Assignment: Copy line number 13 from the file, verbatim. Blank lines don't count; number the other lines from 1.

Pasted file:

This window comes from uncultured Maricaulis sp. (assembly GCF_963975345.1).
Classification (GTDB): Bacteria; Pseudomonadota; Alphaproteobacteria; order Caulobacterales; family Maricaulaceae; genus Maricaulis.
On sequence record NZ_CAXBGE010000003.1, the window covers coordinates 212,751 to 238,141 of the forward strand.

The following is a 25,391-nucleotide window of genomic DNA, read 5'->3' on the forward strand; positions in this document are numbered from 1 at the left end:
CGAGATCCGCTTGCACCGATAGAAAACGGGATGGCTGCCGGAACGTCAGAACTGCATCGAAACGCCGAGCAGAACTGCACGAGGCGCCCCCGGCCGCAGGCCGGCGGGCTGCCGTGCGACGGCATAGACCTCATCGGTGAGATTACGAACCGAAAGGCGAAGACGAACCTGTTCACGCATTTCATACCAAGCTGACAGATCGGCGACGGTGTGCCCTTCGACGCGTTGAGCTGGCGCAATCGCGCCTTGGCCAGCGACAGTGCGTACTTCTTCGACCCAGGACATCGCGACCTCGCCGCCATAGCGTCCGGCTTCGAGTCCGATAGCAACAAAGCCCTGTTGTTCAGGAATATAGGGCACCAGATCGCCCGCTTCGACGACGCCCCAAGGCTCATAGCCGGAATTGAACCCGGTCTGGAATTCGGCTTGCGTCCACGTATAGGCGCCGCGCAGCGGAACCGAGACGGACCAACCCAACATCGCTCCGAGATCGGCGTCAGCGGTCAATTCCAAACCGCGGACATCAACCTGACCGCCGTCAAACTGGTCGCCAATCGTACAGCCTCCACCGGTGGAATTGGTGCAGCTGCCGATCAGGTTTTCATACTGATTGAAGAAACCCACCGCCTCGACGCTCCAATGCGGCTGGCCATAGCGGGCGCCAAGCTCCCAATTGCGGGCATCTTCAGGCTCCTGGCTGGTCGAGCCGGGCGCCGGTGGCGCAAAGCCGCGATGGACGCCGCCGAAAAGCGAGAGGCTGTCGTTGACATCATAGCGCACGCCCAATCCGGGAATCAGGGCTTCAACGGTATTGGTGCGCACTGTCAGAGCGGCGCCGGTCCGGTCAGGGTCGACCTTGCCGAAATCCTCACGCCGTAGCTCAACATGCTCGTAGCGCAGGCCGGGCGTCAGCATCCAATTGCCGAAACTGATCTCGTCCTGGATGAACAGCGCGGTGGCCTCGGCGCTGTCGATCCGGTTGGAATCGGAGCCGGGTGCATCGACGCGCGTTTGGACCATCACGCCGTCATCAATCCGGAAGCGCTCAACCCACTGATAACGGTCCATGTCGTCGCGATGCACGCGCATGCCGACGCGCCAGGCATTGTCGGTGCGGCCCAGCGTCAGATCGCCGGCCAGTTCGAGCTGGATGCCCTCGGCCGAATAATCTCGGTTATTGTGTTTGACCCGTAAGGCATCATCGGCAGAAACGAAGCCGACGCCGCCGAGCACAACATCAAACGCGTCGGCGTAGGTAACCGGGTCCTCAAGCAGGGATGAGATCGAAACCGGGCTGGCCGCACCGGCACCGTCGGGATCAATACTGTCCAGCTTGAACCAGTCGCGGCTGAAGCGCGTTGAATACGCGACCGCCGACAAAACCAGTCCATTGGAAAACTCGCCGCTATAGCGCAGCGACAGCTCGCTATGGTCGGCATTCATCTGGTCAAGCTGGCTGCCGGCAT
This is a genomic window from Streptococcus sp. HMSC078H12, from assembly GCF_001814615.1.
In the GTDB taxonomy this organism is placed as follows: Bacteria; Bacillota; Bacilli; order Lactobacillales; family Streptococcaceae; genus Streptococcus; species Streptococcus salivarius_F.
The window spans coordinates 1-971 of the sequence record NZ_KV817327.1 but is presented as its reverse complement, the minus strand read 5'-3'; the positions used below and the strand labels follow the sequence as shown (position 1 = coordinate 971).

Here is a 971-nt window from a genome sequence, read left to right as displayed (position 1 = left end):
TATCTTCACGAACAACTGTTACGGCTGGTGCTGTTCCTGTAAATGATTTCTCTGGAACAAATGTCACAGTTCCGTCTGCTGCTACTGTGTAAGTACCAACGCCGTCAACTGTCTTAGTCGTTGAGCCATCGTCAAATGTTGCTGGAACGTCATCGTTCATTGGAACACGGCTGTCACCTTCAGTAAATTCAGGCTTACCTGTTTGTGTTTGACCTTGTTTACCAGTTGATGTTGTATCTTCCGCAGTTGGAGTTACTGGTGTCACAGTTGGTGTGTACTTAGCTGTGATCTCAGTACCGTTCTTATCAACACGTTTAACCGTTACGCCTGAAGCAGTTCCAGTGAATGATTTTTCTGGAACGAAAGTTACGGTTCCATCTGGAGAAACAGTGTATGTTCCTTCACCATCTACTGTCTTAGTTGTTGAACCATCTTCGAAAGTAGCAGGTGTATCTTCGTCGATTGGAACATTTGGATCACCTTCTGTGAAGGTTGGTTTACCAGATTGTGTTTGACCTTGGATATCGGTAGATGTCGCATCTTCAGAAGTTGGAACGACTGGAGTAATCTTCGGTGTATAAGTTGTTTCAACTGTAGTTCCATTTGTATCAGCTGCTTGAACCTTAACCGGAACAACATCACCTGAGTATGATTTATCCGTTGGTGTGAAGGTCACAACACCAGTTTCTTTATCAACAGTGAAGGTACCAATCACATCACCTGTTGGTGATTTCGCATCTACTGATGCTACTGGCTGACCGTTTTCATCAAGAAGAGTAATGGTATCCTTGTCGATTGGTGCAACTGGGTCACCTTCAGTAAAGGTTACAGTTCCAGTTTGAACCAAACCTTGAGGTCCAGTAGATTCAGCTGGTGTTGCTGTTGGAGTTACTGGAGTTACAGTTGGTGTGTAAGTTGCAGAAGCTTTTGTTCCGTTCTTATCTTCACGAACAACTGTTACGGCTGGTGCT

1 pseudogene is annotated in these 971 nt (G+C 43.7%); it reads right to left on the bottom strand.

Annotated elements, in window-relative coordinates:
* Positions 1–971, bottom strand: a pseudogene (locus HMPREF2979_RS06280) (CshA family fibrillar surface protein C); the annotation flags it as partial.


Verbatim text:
* Positions 1–971, bottom strand: a pseudogene (locus HMPREF2979_RS06280) (CshA family fibrillar surface protein C); the annotation flags it as partial.